Newcastle in 1825 (2017) by Charles Martin

On the 19-20 April 2017, members of the University’s Hunter Living Histories presented an overview of twenty years of work creating the 3D Virtual Newcastle Time Machine at the Digital Cultural Heritage: FUTURE VISIONS Conference in Brisbane.

The following paper “Newcastle Time Machine A multidisciplinary approach to digital cultural heritage” by Hardy, A, di Gravio G, Rigby, R, Davidson, T was delivered at the conference.

For more info on the conference proceedings click here.

Chinese Pagoda building, which once stood on present day Fort Scratchley, by Charles Martin, 2017

‘Newcastle Time Machine – A multi-disciplinary approach to digital cultural heritage’ Conference Paper
By Dr Ann Hardy, Charles Martin, Russell Rigby, Tim Davidson and Gionni Di Gravio

“Newcastle Time Machine – A collaborative approach to digital cultural heritage” Powerpoint Display (PDF)

“Turning Back Time” Front Page of Newcastle Herald, Thursday April 20, 2017.


“Throwback with style” Newcastle Herald, p.5 Thursday April 20, 2017.


Gionni Di Gravio, Dr Ann Hardy and Tim Davidson

ABSTRACT – The paper discusses the University of Newcastle’s Hunter (Living) Histories initiative (HHI) and the multi-disciplinary heritage model to develop collaborative digital cultural heritage projects. The HHI engages across the university and wider communities to develop heritage projects that are shared globally across various social and digital media platforms. One of the projects undertaken by the group is the 3D Virtual Hunter Project which created the Newcastle Time Machine, embodying fly-throughs and 3D immersive recreations of the early Aboriginal and Colonial Newcastle, up until 1830. Its creator, architect & visual designer, in collaboration with and the University’s Cultural Collections used archival written and visual sources to construct the base model for the project, analysing and comparing historic artworks and surveys to assess the most accurate and authentic original sources of the early Newcastle landscape. The methodology to use primary sources as evidence to construct a landscape as accurately as possible is crucial so that the historical past is interpreted with authenticity and integrity. As an educational tool, this project reflects the new digital age and changes in teaching and learning strategies, providing a vision of an historical past in a contemporary present. Through partnership with a local Virtual Reality development studio, The Newcastle Time Machine has been further extended by incorporating Virtual Reality (VR) Technology to further enhance this experience. Using the Oculus Rift as our VR platform, we have been able to provide viewers with a truly immersive tour of early Newcastle. This project has provided the ‘canvas’ for other digitisation projects to be proposed, for example the 3D digitisation project of a collection of Aboriginal artefacts retrieved at a 6,500 year old factory site, arguably one of the country’s most significant heritage sites, in Newcastle West.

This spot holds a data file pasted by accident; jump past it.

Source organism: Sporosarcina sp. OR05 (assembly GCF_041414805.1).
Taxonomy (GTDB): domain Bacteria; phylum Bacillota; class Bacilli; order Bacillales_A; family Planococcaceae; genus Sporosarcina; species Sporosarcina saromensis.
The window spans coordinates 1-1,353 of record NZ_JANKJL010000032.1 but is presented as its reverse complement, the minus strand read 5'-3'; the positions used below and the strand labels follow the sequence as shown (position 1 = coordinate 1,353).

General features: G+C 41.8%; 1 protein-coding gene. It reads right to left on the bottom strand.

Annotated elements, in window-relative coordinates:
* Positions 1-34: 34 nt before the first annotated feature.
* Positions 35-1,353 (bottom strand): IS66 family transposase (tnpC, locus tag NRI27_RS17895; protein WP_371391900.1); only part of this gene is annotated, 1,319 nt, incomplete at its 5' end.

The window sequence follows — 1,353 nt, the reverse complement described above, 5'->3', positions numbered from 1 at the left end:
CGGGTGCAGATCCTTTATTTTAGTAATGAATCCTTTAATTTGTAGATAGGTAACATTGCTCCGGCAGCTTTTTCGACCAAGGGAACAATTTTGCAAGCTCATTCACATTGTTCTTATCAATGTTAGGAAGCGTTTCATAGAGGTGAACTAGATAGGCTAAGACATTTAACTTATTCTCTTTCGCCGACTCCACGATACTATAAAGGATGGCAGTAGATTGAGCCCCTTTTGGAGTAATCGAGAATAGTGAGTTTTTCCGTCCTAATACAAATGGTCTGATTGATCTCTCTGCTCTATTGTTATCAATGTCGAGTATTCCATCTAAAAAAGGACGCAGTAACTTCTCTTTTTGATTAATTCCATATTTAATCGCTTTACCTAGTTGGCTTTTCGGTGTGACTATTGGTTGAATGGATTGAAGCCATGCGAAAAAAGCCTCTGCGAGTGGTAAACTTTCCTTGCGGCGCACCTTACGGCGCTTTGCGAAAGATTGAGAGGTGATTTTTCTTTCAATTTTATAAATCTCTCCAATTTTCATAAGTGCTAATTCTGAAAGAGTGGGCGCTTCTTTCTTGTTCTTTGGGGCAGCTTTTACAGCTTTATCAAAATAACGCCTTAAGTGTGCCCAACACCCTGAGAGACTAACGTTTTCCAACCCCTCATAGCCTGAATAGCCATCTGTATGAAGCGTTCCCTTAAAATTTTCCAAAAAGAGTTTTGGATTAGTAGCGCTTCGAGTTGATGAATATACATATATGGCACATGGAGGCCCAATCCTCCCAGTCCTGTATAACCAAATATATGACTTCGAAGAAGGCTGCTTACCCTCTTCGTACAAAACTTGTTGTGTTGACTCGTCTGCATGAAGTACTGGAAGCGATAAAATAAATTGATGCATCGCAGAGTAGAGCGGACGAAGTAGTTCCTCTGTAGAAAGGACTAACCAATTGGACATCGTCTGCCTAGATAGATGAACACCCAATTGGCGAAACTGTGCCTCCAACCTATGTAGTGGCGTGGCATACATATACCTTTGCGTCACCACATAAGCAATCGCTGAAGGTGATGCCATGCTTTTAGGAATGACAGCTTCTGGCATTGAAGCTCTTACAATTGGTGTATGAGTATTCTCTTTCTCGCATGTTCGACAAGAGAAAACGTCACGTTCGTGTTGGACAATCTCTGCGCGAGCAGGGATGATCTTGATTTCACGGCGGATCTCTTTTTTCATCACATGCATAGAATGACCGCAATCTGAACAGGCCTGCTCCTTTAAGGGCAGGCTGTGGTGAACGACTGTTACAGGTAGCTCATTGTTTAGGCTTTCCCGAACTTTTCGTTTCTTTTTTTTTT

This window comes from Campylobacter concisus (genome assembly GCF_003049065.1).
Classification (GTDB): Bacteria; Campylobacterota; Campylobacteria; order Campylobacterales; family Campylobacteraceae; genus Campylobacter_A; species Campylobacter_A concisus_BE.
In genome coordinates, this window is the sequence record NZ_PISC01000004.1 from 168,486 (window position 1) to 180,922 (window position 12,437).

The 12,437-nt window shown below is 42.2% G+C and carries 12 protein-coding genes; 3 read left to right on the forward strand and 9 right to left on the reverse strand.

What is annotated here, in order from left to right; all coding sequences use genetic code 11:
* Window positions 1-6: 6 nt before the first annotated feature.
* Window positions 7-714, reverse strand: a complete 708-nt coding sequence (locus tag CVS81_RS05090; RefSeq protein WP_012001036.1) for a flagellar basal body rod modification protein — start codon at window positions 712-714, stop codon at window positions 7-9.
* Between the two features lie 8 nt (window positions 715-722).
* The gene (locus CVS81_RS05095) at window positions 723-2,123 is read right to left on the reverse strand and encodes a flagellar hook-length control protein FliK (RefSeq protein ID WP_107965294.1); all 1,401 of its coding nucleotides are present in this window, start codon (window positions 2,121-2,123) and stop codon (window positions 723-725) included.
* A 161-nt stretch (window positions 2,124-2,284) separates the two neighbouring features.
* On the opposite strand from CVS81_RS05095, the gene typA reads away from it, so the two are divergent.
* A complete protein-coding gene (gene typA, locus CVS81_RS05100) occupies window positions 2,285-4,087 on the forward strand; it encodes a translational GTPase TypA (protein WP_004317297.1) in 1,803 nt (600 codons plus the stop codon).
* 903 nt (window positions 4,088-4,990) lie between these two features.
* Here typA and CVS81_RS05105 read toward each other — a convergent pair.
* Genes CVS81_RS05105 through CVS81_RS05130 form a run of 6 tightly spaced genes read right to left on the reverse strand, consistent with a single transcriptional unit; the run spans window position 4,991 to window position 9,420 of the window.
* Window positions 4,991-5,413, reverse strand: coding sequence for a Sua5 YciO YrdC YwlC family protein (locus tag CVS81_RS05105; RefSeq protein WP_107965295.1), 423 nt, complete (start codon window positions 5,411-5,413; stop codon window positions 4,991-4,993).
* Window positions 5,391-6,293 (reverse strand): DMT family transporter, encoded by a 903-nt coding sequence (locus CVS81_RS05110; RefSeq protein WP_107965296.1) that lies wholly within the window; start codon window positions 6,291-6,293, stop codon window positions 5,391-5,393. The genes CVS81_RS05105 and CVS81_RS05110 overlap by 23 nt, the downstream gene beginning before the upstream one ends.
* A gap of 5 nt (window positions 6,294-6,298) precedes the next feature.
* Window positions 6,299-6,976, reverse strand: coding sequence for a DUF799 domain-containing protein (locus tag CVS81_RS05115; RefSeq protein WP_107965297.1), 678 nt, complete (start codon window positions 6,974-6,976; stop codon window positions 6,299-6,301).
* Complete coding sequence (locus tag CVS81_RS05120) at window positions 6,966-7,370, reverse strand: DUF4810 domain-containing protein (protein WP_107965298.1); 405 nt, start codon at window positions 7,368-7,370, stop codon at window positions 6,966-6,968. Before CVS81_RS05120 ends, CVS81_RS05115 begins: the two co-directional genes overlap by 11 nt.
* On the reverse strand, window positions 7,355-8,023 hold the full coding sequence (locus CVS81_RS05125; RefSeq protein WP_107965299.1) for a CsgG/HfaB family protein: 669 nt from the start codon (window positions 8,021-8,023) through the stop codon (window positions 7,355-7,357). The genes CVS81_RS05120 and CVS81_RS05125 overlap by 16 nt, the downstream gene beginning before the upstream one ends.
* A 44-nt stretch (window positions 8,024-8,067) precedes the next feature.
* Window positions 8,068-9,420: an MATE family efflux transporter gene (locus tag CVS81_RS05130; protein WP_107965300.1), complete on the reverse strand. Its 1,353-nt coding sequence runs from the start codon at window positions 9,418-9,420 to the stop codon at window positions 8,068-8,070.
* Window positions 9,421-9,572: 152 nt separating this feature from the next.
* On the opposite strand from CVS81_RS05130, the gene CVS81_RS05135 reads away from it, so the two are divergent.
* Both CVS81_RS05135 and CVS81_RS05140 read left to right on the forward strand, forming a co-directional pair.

Main points of discussion

Background – Towards Heritage Digitisation
The process has required particular expertise to analyse research material and has taken considerable time (mid 1990s-2015) to formulate ideas, procure relevant documents, analyse sources and apply digital methods to better understand the early Newcastle landscape.

Historical analysis and interpretation
Survey Process – Maps were also used in a comparative analysis to gain as accurate as possible delineation of the landscape and built structures.
Sketchup software was used to create the computer model of the Newcastle Time Machine. This is a simple modelling program. For rendering of the model the software Photoshop was used to create a painted over effect and artistic overlay.